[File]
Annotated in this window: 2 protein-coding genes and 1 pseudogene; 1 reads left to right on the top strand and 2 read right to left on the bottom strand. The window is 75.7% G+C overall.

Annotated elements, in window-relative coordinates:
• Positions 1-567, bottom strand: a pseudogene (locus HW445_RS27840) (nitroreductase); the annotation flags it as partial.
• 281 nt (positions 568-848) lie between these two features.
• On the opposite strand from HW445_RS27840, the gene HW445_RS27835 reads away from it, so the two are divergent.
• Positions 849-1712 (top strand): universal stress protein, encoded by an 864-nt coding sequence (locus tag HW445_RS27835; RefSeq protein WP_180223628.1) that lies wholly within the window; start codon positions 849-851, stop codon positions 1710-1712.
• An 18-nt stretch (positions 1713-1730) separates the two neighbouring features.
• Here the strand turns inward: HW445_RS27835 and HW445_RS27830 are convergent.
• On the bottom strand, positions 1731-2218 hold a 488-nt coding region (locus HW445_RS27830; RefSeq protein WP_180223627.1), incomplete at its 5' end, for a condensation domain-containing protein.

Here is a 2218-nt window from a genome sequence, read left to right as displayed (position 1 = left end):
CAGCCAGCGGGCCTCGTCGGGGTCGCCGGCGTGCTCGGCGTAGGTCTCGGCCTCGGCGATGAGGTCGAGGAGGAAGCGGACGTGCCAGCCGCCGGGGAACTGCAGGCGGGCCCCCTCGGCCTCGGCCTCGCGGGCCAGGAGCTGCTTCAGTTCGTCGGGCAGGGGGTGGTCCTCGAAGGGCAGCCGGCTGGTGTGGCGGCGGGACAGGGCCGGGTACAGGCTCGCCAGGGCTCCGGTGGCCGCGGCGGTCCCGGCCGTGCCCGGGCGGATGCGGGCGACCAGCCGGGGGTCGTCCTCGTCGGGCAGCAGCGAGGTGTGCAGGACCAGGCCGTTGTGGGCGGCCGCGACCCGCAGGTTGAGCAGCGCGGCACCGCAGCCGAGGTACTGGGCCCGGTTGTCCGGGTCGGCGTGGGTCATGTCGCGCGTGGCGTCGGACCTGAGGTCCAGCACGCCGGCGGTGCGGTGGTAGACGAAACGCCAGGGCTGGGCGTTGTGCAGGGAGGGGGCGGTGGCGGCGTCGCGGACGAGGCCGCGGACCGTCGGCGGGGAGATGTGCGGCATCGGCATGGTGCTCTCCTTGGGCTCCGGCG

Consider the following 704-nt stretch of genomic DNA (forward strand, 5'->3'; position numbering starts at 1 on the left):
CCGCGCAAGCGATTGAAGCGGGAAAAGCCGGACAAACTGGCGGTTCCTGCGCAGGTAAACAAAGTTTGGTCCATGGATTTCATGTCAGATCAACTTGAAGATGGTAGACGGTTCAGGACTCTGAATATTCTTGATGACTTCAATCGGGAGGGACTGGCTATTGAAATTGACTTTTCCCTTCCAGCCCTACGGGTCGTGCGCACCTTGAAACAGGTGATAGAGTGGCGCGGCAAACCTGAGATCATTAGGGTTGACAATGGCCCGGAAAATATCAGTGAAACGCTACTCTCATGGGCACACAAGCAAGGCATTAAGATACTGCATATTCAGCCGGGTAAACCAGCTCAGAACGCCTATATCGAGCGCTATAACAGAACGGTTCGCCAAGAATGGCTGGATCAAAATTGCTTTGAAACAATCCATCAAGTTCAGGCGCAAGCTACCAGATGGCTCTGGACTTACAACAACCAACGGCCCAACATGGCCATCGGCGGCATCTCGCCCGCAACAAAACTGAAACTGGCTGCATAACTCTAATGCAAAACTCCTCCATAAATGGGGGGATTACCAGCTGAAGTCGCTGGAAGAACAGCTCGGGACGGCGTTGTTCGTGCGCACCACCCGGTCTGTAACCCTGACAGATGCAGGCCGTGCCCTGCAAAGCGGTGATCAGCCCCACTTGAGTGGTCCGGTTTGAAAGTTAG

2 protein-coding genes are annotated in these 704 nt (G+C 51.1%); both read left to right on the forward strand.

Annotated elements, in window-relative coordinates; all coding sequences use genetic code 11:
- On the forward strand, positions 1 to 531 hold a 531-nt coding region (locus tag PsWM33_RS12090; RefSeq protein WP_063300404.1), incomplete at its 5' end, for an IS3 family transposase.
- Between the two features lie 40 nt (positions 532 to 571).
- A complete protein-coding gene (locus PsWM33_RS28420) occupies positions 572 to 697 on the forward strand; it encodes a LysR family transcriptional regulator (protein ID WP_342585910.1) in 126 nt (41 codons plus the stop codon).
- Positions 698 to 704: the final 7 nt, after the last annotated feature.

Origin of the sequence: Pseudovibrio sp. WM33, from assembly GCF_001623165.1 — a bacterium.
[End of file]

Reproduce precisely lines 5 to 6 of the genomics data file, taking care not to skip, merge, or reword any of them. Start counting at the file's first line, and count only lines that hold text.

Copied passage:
• On the opposite strand from HW445_RS27840, the gene HW445_RS27835 reads away from it, so the two are divergent.
• Positions 849-1712 (top strand): universal stress protein, encoded by an 864-nt coding sequence (locus tag HW445_RS27835; RefSeq protein WP_180223628.1) that lies wholly within the window; start codon positions 849-851, stop codon positions 1710-1712.